The invention can be implemented using analog or digital circuits supplied from superheterodyne frequency-translation and amplifier circuits and conventional analog-to-digital sampling converters.
The received signal, S(t), with intentional interference and other noise components n(t) added to it, is received conventionally in a superheterodyne receiver which translates (down converts) the carrier frequency to an intermediate frequency (IF) and amplifies this frequency-translated signal. The IF signal enters two multiplier .circuits, one receiving a, punctual reference signal which is the direct output of a pseudonoise generator or filtered pseudonoise generator and the second receiving a differentiated reference signal which is the time derivative of that output. The IF-frequency components of the outputs of the two multipliers (po (t) and mo (t)) are, in turn, multiplied together in a third multiplier, whose output z(t) is passed through a filter that removes the IF frequency signal. The filtered signal is the tracking signal used to control the numerically controlled (variable-frequency) oscillator. The loop gain or the tracking channel reference signal is adjusted during acquisition and then the loop gain is reduced to its optimal (thermal noise steady state condition) once the loop has completed its acquisition mode.
The invention provides the following advantages:
Increased tracking accuracy in the presence of noise as compared to the conventional and modified noncoherent early-late gate delay lock loops (see Spilker, 1977, Chapter 18, and U.S. Pat. No. 5,100,416 to Fenton et al., which employs a standard early-late gate delay lock loop with variable early-late reference spacing).
This invention is simpler to implement than other noncoherent techniques when digital implementations are employed since only one additional correlator is required rather than the two required of early correlator-late correlator delay lock techniques. Digital implementation of the invention permits one,to match the delay and phase in the filters in each channel. With ordinary analog filters and the relatively long delay required for a GPS receiver (where the ratio of the RF signal bandwidth to IF filter bandwidth is on the order of 102 /103 =104), the time delay stability in such filter would have to be proportionately high--difficult for analog filtering but easy for digital filtering. If the filter delays and phases were not stable and the carrier phase were to drift 180°, the loop gain would reverse sign and become unstable and not work properly.
Improved performance in the presence of multipath interference since the discriminator curve is not as wide and hence not as sensitive to a multipath signals delayed by more than a chip. Many other systems can be sensitive to multipath signals delayed 50% longer.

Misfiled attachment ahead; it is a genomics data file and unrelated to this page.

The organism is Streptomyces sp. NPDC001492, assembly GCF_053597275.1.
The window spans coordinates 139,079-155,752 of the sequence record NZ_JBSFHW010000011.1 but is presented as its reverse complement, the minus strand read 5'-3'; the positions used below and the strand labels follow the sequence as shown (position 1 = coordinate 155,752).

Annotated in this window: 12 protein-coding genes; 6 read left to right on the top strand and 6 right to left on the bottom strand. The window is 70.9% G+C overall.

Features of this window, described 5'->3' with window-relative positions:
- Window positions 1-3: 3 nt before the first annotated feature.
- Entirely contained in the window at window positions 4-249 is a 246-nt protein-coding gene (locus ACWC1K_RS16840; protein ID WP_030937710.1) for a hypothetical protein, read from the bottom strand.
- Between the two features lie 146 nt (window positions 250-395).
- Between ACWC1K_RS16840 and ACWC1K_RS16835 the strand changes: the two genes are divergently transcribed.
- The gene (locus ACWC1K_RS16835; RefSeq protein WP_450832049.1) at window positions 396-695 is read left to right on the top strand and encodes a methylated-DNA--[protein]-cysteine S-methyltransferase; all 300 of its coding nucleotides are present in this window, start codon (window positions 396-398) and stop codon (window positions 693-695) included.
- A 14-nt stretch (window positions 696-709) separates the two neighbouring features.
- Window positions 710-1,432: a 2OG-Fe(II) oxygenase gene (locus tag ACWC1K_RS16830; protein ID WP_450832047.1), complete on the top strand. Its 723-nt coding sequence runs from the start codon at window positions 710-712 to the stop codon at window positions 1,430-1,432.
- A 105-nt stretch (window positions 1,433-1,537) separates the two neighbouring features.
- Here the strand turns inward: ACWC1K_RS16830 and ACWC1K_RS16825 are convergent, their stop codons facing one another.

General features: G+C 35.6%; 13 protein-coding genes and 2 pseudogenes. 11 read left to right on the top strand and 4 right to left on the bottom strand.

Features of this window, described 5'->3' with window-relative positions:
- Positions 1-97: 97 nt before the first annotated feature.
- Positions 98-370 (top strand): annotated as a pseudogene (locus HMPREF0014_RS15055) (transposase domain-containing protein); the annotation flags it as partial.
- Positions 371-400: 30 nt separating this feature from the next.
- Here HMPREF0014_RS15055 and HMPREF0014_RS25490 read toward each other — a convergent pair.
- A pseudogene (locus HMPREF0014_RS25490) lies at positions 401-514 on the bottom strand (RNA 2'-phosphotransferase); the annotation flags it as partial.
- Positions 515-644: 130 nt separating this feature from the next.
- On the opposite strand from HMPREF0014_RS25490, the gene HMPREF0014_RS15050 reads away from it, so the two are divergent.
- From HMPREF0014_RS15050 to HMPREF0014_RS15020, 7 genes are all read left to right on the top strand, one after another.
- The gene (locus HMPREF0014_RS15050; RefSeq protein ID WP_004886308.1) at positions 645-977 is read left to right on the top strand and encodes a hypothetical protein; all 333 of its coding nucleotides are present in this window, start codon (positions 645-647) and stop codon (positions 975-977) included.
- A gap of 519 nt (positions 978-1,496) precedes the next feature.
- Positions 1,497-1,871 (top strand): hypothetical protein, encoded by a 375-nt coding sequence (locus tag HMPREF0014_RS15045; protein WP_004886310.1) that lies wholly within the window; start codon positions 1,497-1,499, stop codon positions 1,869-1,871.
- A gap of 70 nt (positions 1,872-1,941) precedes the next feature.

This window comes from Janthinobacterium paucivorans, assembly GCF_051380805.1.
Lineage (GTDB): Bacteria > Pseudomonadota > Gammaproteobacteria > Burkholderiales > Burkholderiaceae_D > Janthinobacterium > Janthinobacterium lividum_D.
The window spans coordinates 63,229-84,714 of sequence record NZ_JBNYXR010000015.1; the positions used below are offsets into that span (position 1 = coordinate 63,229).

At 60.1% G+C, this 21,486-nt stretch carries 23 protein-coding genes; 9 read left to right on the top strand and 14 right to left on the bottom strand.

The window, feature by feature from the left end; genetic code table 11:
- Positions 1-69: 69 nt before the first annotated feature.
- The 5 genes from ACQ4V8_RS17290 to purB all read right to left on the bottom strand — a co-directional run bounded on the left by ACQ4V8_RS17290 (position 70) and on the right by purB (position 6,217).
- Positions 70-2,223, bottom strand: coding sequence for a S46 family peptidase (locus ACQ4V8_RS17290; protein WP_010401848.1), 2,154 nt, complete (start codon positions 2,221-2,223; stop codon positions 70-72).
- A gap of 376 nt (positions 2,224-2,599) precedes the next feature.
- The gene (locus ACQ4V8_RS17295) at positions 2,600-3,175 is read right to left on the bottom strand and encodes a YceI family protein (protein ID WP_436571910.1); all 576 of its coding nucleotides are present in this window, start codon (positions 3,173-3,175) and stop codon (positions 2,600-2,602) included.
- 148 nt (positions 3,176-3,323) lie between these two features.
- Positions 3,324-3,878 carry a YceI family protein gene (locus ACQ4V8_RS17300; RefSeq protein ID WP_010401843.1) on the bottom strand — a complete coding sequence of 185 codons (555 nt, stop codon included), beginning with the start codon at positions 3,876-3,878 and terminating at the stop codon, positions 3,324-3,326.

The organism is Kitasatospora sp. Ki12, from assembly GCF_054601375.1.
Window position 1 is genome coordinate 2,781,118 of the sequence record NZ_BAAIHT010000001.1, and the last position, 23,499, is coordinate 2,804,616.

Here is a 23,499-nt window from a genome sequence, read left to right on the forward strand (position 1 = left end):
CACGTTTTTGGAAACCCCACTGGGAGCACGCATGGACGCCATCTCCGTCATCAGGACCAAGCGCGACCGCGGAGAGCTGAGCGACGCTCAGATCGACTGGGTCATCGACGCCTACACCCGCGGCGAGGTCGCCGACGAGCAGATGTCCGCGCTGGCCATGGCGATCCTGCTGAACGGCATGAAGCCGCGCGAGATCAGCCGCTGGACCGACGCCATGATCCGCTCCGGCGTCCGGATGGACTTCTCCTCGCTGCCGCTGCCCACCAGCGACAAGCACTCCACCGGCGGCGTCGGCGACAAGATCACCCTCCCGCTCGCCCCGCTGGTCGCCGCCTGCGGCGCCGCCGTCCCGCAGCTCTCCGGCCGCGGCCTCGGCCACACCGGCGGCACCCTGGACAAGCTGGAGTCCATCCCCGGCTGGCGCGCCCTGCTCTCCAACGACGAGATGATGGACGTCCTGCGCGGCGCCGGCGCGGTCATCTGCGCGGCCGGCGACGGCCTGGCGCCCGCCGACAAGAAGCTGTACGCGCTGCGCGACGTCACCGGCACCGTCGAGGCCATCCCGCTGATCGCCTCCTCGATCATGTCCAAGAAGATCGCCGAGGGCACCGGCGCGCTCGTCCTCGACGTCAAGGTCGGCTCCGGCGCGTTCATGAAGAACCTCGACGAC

This invention has nearly the performance and does not suffer from the problems of completely coherent delay lock loops which are subject to losing code lock when a cycle slippage occurs in the carrier tracking operation. The QCDLL receiver uses a simple matched punctual channel correlator to recover an estimate of the carrier and data modulation using filtering rather than employing fragile hard decisions and phase lock loops of a coherent loop. Thus the receiver achieves nearly the same performance advantages of a coherent DLL without the sensitivity of carrier phase cycle slips.
The tracking channel uses the optimum reference signal which is the differentiated reference signal (or an approximation thereto). This tracking channel reference signal has the advantage that it time gates off much of the noise without removing useful tracking information or correspondingly weights the received signal in accord with the slope of the received signal.
As used herein:
The term near optimal is used in the sense that it achieves near-minimum rms delay error in the presence of received thermal noise when the received signal has sufficient signal level, i.e., above the threshold noise level.
Quasi-coherent is a term used to describe a receiver which generates a data modulated reference carrier in the punctual channel that is good estimate of the actual received data modulated carrier.
The above and other objects, advantages, and features of the invention will become more apparent when considered with the following specification and accompanying drawings wherein:
FIGS. 1A and 1B, respectively, illustrate coherent and noncoherent delay lock loop circuits typical of the prior art,
FIG. 2 shows an analog circuit implementation of a preferred embodiment of the invention,
FIG. 3 depicts the differentiated reference signal, for a reference signal with finite rise time, and a trapezoidal waveshape,